Tag Archive | "Modern"

Cleeve Horne House: That Sinking Feeling

Monday, October 3, 2011


For the progeny of Cleeve and Jean Horne, this spectacular modernist home in a picturesque valley in Pickering, Ontario, is a seldom-used summer place, an after thought that has been allowed to slide into disrepair, if not disrepute. The house is tucked away behind the main residence and barn on a 200-acre family property and as one of the Horne's adult grandchildren told me yesterday during Doors Open Pickering, it's a challenge to hold onto the place in the face of rising taxes and land values. Seeing the state of the interior, I couldn't help thinking that this architectural gem might be better off in the hands of someone more invested in honouring its uniqueness.

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A Collector Restrained

Friday, September 30, 2011


For an inveterate collector — her daughter calls her a hoarder — Larysa Fenyn is remarkably restrained. Her basement has become a storage facility, albeit a neat one, and if you open any of her numerous cabinets or credenzas you’ll find row upon row of high-quality trinkets. But on the surface at least, her centre hall home in Toronto’s Royal York neighbourhood is carefully curated. “I hate clutter,” she tells me as she leads me through her sunny rooms. On a sideboard stands a shimmering art glass plate and three shapely, black candle holders. Larysa has many others, some in teak, some white, but her display has been paired back to this. I admire her willingness to edit.

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Shops: Sputnik Vintage

Thursday, August 11, 2011


I hadn't planned to make this mid-century week on styleNorth, it just turned out that way. Last Saturday I hiked out to the Toronto suburb of Etobicoke with my new friends Susan and Dave to visit Sputnik Vintage, a relatively new player in the local MCM furniture market. Sputnik is owned and operated by a knowledgeable and very funny veteran dealer named Peter Frampton who doesn't sing but is a master of accents and impersonations. Frampton dealt in antiques for decades but he made the jump to mid-century stuff when saw the popular taste heading in that direction. Smart move.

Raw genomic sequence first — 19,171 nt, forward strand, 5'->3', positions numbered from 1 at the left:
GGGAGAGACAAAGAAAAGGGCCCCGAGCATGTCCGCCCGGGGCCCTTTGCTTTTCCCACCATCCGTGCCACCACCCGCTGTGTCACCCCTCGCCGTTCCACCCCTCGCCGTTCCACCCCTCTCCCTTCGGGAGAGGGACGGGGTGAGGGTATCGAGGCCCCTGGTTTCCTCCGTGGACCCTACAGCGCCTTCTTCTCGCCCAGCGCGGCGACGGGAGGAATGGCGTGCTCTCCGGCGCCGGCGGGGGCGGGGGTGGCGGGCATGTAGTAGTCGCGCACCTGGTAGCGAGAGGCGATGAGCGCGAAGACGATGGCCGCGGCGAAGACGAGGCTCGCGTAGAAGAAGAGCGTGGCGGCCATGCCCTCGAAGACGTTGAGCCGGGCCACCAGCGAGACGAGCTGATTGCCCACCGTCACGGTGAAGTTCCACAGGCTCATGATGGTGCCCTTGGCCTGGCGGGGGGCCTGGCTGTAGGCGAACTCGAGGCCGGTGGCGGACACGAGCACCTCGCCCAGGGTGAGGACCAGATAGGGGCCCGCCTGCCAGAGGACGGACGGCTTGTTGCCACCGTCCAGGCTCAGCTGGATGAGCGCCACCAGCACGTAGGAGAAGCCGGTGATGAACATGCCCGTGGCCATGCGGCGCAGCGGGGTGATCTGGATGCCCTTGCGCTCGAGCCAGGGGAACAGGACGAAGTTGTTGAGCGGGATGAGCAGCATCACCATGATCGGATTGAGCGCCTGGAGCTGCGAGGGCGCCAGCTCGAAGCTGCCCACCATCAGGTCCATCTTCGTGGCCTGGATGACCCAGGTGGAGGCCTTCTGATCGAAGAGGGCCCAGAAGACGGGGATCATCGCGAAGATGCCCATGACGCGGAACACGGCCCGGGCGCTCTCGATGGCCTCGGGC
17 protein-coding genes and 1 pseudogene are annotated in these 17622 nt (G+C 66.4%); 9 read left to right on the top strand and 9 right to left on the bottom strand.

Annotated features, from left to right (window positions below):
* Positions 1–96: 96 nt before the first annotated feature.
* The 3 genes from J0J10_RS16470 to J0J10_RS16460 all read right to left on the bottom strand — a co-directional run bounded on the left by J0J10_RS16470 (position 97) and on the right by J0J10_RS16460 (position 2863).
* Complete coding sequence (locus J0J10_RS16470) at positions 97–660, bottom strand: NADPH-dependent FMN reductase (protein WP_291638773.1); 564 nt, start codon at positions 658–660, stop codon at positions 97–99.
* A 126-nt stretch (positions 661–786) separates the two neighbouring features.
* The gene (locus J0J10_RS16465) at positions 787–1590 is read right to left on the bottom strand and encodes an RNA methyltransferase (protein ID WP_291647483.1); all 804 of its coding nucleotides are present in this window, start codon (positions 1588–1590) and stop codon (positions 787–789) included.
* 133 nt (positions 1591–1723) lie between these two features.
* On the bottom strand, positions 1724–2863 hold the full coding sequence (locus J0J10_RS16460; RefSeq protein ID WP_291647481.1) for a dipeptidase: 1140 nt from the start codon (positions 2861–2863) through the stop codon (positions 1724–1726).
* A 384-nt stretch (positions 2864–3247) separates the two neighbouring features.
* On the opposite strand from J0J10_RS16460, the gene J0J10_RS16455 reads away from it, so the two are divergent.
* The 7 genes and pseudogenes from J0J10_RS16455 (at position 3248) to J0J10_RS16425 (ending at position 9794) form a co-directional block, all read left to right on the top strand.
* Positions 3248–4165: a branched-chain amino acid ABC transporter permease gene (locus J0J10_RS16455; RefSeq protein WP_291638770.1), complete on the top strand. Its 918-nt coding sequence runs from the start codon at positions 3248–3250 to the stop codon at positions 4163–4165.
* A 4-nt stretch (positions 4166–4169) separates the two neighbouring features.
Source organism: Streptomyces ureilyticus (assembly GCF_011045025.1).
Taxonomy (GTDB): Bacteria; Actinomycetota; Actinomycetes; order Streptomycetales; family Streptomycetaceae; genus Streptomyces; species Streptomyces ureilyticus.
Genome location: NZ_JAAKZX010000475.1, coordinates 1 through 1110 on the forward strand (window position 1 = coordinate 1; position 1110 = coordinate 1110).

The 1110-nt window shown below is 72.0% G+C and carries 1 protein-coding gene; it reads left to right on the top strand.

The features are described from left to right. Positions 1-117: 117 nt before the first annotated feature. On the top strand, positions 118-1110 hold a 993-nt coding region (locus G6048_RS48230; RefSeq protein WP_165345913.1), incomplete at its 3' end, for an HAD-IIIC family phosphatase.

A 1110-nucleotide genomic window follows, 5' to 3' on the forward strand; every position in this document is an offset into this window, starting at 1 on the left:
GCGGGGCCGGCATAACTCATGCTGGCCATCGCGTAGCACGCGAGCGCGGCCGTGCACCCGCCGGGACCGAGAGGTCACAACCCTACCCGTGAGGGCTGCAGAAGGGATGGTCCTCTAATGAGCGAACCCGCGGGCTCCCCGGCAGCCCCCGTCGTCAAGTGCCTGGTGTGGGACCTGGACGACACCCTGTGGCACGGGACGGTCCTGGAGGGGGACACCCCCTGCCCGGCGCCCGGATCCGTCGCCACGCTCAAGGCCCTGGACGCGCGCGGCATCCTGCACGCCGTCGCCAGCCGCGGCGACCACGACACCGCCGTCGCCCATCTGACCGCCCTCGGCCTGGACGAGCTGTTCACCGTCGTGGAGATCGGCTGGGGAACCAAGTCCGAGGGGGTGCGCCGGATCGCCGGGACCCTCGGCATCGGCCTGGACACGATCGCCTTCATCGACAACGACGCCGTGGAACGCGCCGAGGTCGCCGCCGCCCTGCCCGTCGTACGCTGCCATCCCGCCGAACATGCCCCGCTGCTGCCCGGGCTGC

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Been There, Done That

Wednesday, July 20, 2011


When I saw this photo by Scott Frances in Alexa Hampton's latest book, The Language of Interior Design, it really took me back. The sculpture on the table is a maquette of a MUCH bigger piece by Bruno Giorgi originally called Guerreiros (Warriors) or more commonly, Os candangos (The Labourers). Created in 1959, the sculpture is a monumental tribute to the workers who built the Brazilian capital in the late 1950s; it stands today in Brasilia's Plaza of the Three Powers, where the photo of me, below, was taken in 2002. How and why I ended up in this astonishing place is less important than the impression it made upon me. Brasilia can fairly be called the world's most "modern" city. It was planned by Lúcio Costa and built in a matter of years showcasing the masterworks of visionary Brazilian architect Oscar Neimeyer (born December 15, 1907). Never have I been so awestruck by so many buildings; no wonder architecture students make pilgrimages to the place. Touring Brasilia allowed me to understand that the modernist vernacular could be just as thrilling as the most revered and beautiful buildings ever constructed.

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The Goobye Girls

Wednesday, June 1, 2011


I was deeply saddened to receive an email from Holly Gnaedinger last week announcing the closing of Twice Found, the "vintage modern" shop she has run with partner Marie Lyons-Cooper for the past four and a half years. Holly says business has been in a tailspin since Mirvish Books closed in 2009 and it's time to take a step back and reevaluate. Holly and Marie will be winding things down through the end of June but the stock is already dwindling so drop in sooner rather than later. Lighting and furniture — Holly still has a beautiful mid-century walnut dining table — is reduced by 50 per cent, tableware and pottery is marked down 25 - 50 per cent and Marie's jewellery is separated into bargain bins of $2 (values up to $10), $5 (values up to $18) and $10 (values up to $25); all other jewellery 25% off. Asian pieces are discounted 50 per cent.

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